I wish to thank Lisa Lesage for sending along her enlightening story of how the Tweed Tribute to Elvis Festival came into existence and for including her very interesting bio of how she went from gate keeper to director in a short eight years.
When ETA Gordon Hendricks knows that folks from Tweed are at his concert, he always pays them recognition. He tells the story of how long a trek it was to find the town the first time he competed in Tweed, and it always gets a big laugh. Gordon’s fondness for the people of Tweed and the festival are evident. ETA Oliver Steinhoff describes Tweed as one of his favourite places in Canada. Oliver speaks highly of the festival and the friends he has made in Tweed. Lisa Lesage invites everyone who hasn’t been to the festival, to attend this year’s three day competition and celebration. And after reading Lisa's story and bio that are written with such festival and hometown pride, I am sure a lot of people, including me, will take her up on her offer and join the perennial festival goers in August.
Introducing: Lisa Lesage and
The Tweed Tribute to Elvis Festival
So I must, right off the bat, confess that I was not a huge Elvis fan until the past 8 years of my life. Of course, I, like many others of my age group, grew up with Elvis all around me. My mother loved him, and I think that she married my dad due to the fact that he kind of resembled the king in that he had dark black hair and blue eyes. But he couldn't sing, so that is where the resemblance ended. My mother’s family were very musical and, of course, they loved to pay tribute to Elvis by singing his songs; and they did this whenever they could. In fact, two of my uncles did this as a full time job for a while. The younger ones, who were a little shy, just went to concerts whenever they could. They loved to see Elvis live. I wish that I had that opportunity now, just like so many others in the world.
In 2011, my aunt, Kathy Scott, got together with a few people from Tweed, namely, Jim Keniston, Scott Pettagrew, and Bob Taylor, and decided to start an Elvis festival inTweed. There had been some bad things happen in Tweed due to outside influences, and the Town had a reputation of which it was not very proud; so Kathy went to the Collingwood Elvis Festival to meet with Rosemarie O'Brien to discuss how to start an Elvis Festival. Kathy came back with a lot of ideas. And what Tweed had that no one else had, was the distinction of being the last place that Elvis was seen after his death. This was due to a local owner of a restaurant dressing like Elvis on the anniversary of his death and on his birthday. This man would pipe Elvis music from the speakers of his restaurant, and one day a radio announcer returning to Ottawa from Toronto just happened to catch the sight; and when he got back to his radio station, he commented that he had just seen Elvis alive and well in Tweed, Ontario, Canada. This story has been told for the past 30 some odd years, so why shouldn't Tweed have an Elvis festival.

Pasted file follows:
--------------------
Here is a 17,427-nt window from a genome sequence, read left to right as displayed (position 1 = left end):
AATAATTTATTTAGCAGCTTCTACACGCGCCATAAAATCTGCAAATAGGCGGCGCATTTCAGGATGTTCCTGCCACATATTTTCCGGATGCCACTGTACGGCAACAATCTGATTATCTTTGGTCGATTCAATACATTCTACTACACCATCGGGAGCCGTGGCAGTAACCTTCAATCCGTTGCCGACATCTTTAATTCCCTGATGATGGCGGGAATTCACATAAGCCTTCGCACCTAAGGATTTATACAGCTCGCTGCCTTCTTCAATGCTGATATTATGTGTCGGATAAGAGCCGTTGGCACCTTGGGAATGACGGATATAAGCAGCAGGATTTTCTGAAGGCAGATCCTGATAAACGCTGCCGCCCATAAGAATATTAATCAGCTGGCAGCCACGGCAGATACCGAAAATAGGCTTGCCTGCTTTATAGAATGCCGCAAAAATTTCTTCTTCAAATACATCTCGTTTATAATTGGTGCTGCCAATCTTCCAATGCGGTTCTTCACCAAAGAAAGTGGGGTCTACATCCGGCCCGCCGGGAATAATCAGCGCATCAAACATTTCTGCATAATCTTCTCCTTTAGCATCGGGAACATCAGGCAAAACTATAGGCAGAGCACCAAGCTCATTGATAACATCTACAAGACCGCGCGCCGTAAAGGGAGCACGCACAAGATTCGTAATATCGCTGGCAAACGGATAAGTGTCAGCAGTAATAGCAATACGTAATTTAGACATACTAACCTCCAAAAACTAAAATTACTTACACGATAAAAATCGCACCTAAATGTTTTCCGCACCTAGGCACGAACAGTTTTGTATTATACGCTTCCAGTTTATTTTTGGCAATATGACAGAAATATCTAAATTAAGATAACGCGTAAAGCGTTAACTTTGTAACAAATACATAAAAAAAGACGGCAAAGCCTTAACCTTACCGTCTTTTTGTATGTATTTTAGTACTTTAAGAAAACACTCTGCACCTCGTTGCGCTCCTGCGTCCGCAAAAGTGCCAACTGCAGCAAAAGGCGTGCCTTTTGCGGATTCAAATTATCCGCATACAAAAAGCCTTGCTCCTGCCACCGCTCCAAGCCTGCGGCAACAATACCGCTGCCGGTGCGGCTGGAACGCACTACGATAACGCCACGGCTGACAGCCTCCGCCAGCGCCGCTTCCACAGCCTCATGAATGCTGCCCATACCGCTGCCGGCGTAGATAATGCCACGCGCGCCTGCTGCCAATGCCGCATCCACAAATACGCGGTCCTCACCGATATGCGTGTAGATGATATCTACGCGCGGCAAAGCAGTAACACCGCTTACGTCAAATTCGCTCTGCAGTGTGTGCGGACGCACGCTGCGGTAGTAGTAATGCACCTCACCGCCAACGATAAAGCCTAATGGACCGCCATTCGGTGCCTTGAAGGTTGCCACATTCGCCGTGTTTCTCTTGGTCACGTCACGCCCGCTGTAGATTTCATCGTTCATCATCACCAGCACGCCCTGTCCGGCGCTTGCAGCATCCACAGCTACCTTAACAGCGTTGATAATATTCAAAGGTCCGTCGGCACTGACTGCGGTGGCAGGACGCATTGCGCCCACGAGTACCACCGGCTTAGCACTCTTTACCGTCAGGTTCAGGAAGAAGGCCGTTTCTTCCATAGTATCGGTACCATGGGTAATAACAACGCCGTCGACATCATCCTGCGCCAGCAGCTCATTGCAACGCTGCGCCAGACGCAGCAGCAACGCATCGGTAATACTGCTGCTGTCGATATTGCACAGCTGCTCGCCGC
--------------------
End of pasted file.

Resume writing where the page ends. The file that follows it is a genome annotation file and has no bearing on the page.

Eight years ago my aunt Kathy was looking for some help for the festival. I was a gate keeper, and I loved the job so much I decided to volunteer for the next year. Well, my aunt moved me into Celebrity Services, where you meet all the dignitaries, judges, ETAs and anyone else that is important to the competition. I became a Director on the Tweed Music Festivals Inc. Board of Directors. December of the same year, my aunt decided that she had enough of running the festival, so she resigned, and Jim Keniston took charge. I remained in Celebrity Services. That year was a great year for the festival, and we were doing all right.
The next year Jim Keniston resigned as Chair of the Festival. There seemed to be no one who wanted to take it on, so I jumped in. At the time I was working full time, had kids at home, and a husband who liked to see me once in a while.
In 2013 we had our first international Elvis come from Europe. We had made it! We were so excited to have an ETA from another continent. The international ETA was Gordon Hendricks, who was crowned the 2017 Ultimate Elvis Tribute Artist in Memphis Tennessee this past August.
Since then, we have had at least two international tribute artists come to our festival each year, and last year saw the biggest crowds since our inaugural year. Tweed Tribute to Elvis is always looking for ways to improve our festival, and we take great pride in always evolving to make the Festival a more enjoyable event for the guests that come and camp on sight for 5 days, and for the ETAs that perform for 3 days straight. We have over 100 volunteers that work the week before and after the festival. Our 18 managers work year-long to ensure that everything is in place for the big weekend of August the 24th, 25th and 26th.
If you have not yet joined us, this is a great year to plan on being at the Tweed Elvis Festival. To check us out go to tweedelvisfestival.ca.